Elevation—A flat scale drawing of the front, back, or side of the interior or exterior of a structure.

Existing conditions—Documented current physical state of a facility to be renovated or replaced.

Facility evaluation—Assessment of the existing condition of a facility.

Facility inventory—Set of as-builts, drawings showing existing conditions, list of deferred maintenance items, and other documents detailing existing facility.

Facility program—Detailed description of the function, area, utility, and environmental requirements for a project.

Flexibility—Ability of a facility to be easily modified to support varied research. Floor loading—Weight (per square foot) a floor can support.

Floor plate—Floor area corresponding to the structural grid of a building.

Floor-to-floor height—The distance between floors, including the space between floors for utilities, ceilings, flooring, and the like.

Footprint—The exterior dimensions of a building.

Generic laboratory design—A design in which similar elements are similarly arranged within each laboratory space.

Gross square feet—Measure of area bounded by the outside faces of exterior walls.

Interaction diagram—A diagram used to rate the relative importance of interactions among different individuals and groups.

Interstitial floor—Service floor between laboratory floors that provides dedicat-

Suggested Citation:"Appendix E Definitions." National Research Council. 2000. Laboratory Design, Construction, and Renovation: Participants, Process, and Product. Washington, DC: The National Academies Press. doi: 10.17226/9799.
×

ed space for mechanical, electrical, and plumbing equipment and distribution systems.

Laboratory programmer—Design professional specializing in laboratory design; may or may not be an architect.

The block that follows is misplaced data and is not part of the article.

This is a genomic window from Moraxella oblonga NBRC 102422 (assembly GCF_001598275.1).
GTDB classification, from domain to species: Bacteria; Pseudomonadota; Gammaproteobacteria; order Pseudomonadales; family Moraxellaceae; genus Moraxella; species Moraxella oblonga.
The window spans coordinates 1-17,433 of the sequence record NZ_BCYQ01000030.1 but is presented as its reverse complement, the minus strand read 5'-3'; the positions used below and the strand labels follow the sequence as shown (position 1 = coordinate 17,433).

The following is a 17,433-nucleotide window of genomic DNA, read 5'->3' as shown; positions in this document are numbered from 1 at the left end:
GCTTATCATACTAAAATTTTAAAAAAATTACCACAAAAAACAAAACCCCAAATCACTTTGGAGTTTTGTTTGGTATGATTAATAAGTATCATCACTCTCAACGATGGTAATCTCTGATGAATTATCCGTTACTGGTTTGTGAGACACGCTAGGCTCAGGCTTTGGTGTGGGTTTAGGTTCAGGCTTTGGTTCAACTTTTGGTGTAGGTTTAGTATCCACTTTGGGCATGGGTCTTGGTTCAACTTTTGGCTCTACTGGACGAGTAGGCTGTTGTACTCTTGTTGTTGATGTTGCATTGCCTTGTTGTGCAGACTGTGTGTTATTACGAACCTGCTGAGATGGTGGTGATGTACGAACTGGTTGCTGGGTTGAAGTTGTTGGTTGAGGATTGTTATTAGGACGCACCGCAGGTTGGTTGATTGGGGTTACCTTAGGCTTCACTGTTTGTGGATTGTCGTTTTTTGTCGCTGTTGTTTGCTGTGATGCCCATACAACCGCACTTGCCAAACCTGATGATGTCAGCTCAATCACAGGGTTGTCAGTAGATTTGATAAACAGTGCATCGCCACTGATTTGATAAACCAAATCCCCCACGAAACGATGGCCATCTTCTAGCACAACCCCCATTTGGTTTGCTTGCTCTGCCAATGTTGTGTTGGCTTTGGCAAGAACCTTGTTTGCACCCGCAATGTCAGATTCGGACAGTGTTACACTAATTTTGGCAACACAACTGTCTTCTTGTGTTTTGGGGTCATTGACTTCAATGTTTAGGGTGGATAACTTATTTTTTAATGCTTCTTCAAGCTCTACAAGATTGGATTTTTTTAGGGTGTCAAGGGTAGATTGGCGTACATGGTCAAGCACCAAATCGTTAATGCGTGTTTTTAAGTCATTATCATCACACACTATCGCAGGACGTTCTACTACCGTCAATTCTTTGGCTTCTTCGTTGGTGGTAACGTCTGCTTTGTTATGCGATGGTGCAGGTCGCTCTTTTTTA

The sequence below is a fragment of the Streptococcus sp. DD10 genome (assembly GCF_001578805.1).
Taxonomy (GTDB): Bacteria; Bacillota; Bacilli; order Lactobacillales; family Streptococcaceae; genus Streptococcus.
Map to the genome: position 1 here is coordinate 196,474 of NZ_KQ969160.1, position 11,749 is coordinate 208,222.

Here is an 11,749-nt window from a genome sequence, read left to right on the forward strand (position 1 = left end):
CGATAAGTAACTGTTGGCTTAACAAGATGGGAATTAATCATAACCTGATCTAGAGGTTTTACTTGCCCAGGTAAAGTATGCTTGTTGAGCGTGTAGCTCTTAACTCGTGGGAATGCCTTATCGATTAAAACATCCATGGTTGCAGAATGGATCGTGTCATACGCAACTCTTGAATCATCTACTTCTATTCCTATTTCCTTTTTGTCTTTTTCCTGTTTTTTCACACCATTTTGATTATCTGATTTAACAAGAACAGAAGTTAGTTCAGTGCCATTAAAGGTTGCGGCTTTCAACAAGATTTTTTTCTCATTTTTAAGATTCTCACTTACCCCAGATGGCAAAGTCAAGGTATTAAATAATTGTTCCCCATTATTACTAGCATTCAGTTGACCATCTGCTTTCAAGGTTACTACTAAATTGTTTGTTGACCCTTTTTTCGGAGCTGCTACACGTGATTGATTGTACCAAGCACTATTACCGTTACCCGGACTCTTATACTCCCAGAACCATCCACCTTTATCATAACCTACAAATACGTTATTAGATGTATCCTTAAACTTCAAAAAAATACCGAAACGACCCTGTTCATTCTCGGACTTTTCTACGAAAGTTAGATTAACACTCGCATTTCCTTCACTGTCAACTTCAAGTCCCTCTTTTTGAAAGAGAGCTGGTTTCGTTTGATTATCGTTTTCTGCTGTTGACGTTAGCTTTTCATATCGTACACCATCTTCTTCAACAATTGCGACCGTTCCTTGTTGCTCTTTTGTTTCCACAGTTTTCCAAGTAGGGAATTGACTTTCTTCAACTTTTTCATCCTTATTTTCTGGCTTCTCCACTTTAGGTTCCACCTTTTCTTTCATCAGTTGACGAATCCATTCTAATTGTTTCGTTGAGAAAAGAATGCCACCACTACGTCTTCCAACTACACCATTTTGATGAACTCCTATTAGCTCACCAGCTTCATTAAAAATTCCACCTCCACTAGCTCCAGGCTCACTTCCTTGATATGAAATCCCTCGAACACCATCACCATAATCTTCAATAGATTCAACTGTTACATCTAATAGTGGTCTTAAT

Life-cycle cost—Costs incurred over the life cycle of a building system, a piece of equipment, or an entire building.

Make-up air—Air required to maintain the code-required balance between (relatively) negatively pressured laboratories and positively pressured corridors.

Manifold exhaust system—An exhaust system in which the intake of many, or all, fume hoods is combined in one or more large manifolds and then exhausted through a single exhaust stack.

Master plan—An overall long-range plan for the land use of an institution.

Mechanical, electrical, and plumbing—Utilities needed to service a building.

Modular design—A technique that uses a standardized size module as the fundamental unit for space planning. Larger spaces comprise multiple modules.

Net square feet—Measure of the area bounded by the inside finish of the outer walls and the inside finish of permanent partitions.

Open laboratory—Laboratory in which a large open space and common equipment rooms are shared by several researchers or even research groups.

Operations and maintenance manuals—Manuals that detail information about the operations and maintenance of all laboratory systems and equipment.

Postoccupancy evaluation—The process of surveying and analyzing recently completed and occupied facilities, preferably after the first year of operation, to provide the owner, and others involved with a construction or renovation project, a determination of how the building is performing and a review of the organization of participants and process for the construction or renovation.

Project leader—Client's single point of contact within the client group and with the design and construction groups for a project. He or she has operational authority and responsibility for the project.

Suggested Citation:"Appendix E Definitions." National Research Council. 2000. Laboratory Design, Construction, and Renovation: Participants, Process, and Product. Washington, DC: The National Academies Press. doi: 10.17226/9799.
×

Project team—Group of participants involved throughout the project. Includes client team, design professional, and general contractor.

Record drawings—Construction documents on which are recorded all changes made during construction.

Service corridor—Within a building, a horizontal passage of two types: the utility service corridor and the delivery service corridor.

Strategic plan—Long-range and large-scale operational plan for an institution that encompasses both the physical plant and organizational plans.